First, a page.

Gary Fritz and guide, Carlos, with a nice Snook...
The following report has just come in from Bill Ninke of Flemington NJ who spent a week fishing Tarpon Cay Lodge with his good friend, Gary Fritz of Cascade, MT. Bill's report is very informative and provides some excellent suggestions for a successful trip to Tarpon Cay Lodge. Thank you Bill for taking the time to write such a detailed report!
“I’m back home in New Jersey enduring deep withdrawal symptoms after returning from a wonderful week in San Felipe. The weather home this past week has been warmer and more humid than it was in Mexico. My wife volunteers that it was even worse while I was away. This has motivated my considerable sympathy toward her plight but has also spurred my thoughts of returning next August.
I had many memorable moments during my week at Tarpon Cay Lodge. Let me cover just a few where a lesson was learned that might be helpful to future guests.
My direct flight from Newark to Cancun arrived at 12:30 pm on Sunday. My fishing partner, Gary, had to take a flyover tour of most of the US to get to Cancun from Montana so didn’t arrive until 4:30 pm. So, while waiting for Gary (also Keith, Tad, and Bob) in the Berry Hill Restaurant I had a chance to tie up some of the baby tarpon leaders that Keith has recently recommended in this blog. I’d read Bill Kiene’s nice article on “Fishing for Baby Tarpon” in which he recommended buying fresh Hard Mason leader material, which deteriorates rapidly, before going on a trip. So I had purchased several coils in 30, 25, and 20 pound test in my local sporting goods store just before leaving and used these for the leaders.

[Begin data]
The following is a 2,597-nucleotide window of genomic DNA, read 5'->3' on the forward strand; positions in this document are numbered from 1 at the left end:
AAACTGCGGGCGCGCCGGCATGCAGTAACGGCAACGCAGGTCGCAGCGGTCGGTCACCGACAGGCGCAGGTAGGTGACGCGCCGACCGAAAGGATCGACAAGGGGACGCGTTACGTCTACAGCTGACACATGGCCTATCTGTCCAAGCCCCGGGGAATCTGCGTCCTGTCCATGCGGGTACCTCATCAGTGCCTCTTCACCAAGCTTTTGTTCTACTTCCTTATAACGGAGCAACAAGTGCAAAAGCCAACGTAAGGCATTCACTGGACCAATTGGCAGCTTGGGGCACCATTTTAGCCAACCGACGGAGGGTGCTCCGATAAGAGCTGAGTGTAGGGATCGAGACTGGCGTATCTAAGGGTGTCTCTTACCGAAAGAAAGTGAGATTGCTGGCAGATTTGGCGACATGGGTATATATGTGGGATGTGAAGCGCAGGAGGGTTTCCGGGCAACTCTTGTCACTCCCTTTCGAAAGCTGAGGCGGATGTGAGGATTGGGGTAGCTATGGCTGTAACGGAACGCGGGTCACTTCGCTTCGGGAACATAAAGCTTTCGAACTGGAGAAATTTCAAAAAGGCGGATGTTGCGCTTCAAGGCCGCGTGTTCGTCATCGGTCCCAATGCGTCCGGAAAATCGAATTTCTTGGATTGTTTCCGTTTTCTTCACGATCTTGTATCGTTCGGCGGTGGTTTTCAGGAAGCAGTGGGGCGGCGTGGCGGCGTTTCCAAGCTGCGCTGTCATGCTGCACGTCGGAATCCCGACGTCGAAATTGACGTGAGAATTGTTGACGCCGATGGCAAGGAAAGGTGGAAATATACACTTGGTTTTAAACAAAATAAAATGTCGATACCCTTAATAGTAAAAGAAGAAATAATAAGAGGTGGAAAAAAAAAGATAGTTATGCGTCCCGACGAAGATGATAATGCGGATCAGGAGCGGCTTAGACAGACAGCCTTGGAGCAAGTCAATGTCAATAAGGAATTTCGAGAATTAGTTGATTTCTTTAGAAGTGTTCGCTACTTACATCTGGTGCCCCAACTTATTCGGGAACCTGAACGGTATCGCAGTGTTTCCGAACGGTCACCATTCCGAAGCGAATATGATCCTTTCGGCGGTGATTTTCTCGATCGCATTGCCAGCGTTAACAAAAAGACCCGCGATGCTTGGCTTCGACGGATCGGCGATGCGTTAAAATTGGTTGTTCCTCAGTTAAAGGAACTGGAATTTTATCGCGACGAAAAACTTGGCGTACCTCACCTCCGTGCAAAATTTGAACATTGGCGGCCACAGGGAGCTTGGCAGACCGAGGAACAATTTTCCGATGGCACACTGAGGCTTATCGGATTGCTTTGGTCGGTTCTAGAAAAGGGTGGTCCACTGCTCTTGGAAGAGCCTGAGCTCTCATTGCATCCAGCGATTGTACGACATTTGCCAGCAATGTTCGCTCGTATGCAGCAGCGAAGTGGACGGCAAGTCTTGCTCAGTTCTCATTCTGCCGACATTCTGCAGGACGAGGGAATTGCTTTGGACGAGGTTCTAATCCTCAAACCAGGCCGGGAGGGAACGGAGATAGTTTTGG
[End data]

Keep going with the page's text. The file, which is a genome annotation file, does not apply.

Shortly after our arrival at San Felipe Beto served a wonderful seafood dinner that was to be a harbinger of the excellent meals to follow during the week, Let me say now that the food at Tarpon Cay during the entire week was the best lodge food I’ve ever had. After dinner, the guides appeared to help us set up our tackle. Imagine my surprise when my guide tested and busted every knot in the leaders I had so carefully tied in Cancun. Then he retied my leaders using the same Mason I had brought with me and busted all his knots also. My thoughtfully bought “fresh” Mason obviously wasn’t so fresh. Imagine my panic at having zillions of flies, rods, reels, and lines and no leaders. Fortunately, Keith had some extra Mason which he had bought from Bill Kiene and gave it to Gary and me. This proved to be truly fresh Mason and the remainder of my and Gary’s trip was rescued. So, let me strongly recommend now to anyone reading this blog to tie your Mason leaders before you leave home and test them out. Keith recommends a 3 turn blood knot. I like a 4 turn blood knot moistened well with saliva and tightened using wraps around leather gloves on your hands, stretching the knots between your knees. This really draws the knots down tight. Good knots look like small very compact barrels and don’t fail.